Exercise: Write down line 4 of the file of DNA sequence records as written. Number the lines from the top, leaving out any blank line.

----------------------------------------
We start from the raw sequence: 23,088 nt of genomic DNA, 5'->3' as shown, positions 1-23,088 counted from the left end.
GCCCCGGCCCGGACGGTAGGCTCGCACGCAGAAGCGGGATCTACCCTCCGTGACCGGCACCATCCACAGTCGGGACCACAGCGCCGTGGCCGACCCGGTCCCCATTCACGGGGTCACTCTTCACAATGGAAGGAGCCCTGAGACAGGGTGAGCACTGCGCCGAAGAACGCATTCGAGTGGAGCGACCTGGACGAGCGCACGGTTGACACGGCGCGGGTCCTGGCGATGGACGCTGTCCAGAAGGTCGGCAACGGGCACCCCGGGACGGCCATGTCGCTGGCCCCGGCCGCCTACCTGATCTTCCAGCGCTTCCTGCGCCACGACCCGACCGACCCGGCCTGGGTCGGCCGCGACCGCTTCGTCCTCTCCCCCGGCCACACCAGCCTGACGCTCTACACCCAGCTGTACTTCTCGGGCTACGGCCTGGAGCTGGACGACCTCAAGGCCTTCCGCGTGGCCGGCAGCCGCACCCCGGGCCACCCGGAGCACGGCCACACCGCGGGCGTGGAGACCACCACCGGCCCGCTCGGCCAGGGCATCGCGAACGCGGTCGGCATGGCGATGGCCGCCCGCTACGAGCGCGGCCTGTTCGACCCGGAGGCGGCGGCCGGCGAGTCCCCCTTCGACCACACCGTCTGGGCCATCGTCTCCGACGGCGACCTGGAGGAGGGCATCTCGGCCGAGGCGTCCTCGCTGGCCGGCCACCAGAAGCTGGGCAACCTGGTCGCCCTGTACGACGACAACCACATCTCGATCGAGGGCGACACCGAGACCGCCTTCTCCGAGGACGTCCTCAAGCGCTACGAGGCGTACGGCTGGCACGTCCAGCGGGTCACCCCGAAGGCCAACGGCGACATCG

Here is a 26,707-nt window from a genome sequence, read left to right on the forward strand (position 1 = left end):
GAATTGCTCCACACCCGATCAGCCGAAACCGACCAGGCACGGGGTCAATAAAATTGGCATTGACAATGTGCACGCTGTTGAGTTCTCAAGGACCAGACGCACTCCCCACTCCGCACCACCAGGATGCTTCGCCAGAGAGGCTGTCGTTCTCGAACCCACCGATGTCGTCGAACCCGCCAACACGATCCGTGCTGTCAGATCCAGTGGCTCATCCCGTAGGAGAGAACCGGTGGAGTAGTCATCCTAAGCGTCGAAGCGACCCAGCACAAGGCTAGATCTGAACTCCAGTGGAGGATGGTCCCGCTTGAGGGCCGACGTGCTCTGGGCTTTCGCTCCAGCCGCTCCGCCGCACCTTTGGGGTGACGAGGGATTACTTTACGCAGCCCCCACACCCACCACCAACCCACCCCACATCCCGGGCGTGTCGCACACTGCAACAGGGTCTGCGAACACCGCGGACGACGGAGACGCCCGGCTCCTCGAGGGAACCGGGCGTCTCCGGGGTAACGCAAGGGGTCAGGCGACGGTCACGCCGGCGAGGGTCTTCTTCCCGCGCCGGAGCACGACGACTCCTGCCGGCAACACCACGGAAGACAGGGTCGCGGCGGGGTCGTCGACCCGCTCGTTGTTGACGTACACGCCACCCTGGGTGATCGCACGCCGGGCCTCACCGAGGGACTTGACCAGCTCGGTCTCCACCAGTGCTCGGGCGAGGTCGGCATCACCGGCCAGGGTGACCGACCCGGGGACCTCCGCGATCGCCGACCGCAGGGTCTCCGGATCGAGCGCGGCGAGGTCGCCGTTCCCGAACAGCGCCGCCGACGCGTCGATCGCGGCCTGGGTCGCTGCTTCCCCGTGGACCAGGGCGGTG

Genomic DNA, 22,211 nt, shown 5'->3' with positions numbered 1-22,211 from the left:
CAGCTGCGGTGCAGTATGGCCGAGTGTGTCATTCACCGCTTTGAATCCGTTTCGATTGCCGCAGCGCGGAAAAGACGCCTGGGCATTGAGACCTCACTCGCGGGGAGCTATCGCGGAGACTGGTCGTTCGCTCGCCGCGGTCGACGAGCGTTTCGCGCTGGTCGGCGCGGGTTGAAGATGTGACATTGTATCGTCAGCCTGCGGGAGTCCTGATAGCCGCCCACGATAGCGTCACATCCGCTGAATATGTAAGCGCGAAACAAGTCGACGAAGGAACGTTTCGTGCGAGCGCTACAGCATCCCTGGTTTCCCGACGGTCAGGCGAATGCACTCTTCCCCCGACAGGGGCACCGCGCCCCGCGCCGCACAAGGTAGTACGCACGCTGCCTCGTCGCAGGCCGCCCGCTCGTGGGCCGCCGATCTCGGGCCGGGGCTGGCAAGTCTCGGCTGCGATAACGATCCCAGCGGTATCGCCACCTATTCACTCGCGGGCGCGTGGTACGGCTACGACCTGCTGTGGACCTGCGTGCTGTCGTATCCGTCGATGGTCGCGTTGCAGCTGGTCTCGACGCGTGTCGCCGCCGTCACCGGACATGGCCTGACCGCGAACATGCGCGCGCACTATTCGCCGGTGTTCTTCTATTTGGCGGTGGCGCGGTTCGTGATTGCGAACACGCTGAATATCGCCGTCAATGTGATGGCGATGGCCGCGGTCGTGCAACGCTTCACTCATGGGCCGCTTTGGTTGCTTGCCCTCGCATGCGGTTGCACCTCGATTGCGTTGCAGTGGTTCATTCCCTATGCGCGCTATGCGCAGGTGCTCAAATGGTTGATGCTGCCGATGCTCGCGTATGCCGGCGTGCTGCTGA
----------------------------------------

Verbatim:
GAATTGCTCCACACCCGATCAGCCGAAACCGACCAGGCACGGGGTCAATAAAATTGGCATTGACAATGTGCACGCTGTTGAGTTCTCAAGGACCAGACGCACTCCCCACTCCGCACCACCAGGATGCTTCGCCAGAGAGGCTGTCGTTCTCGAACCCACCGATGTCGTCGAACCCGCCAACACGATCCGTGCTGTCAGATCCAGTGGCTCATCCCGTAGGAGAGAACCGGTGGAGTAGTCATCCTAAGCGTCGAAGCGACCCAGCACAAGGCTAGATCTGAACTCCAGTGGAGGATGGTCCCGCTTGAGGGCCGACGTGCTCTGGGCTTTCGCTCCAGCCGCTCCGCCGCACCTTTGGGGTGACGAGGGATTACTTTACGCAGCCCCCACACCCACCACCAACCCACCCCACATCCCGGGCGTGTCGCACACTGCAACAGGGTCTGCGAACACCGCGGACGACGGAGACGCCCGGCTCCTCGAGGGAACCGGGCGTCTCCGGGGTAACGCAAGGGGTCAGGCGACGGTCACGCCGGCGAGGGTCTTCTTCCCGCGCCGGAGCACGACGACTCCTGCCGGCAACACCACGGAAGACAGGGTCGCGGCGGGGTCGTCGACCCGCTCGTTGTTGACGTACACGCCACCCTGGGTGATCGCACGCCGGGCCTCACCGAGGGACTTGACCAGCTCGGTCTCCACCAGTGCTCGGGCGAGGTCGGCATCACCGGCCAGGGTGACCGACCCGGGGACCTCCGCGATCGCCGACCGCAGGGTCTCCGGATCGAGCGCGGCGAGGTCGCCGTTCCCGAACAGCGCCGCCGACGCGTCGATCGCGGCCTGGGTCGCTGCTTCCCCGTGGACCAGGGCGGTG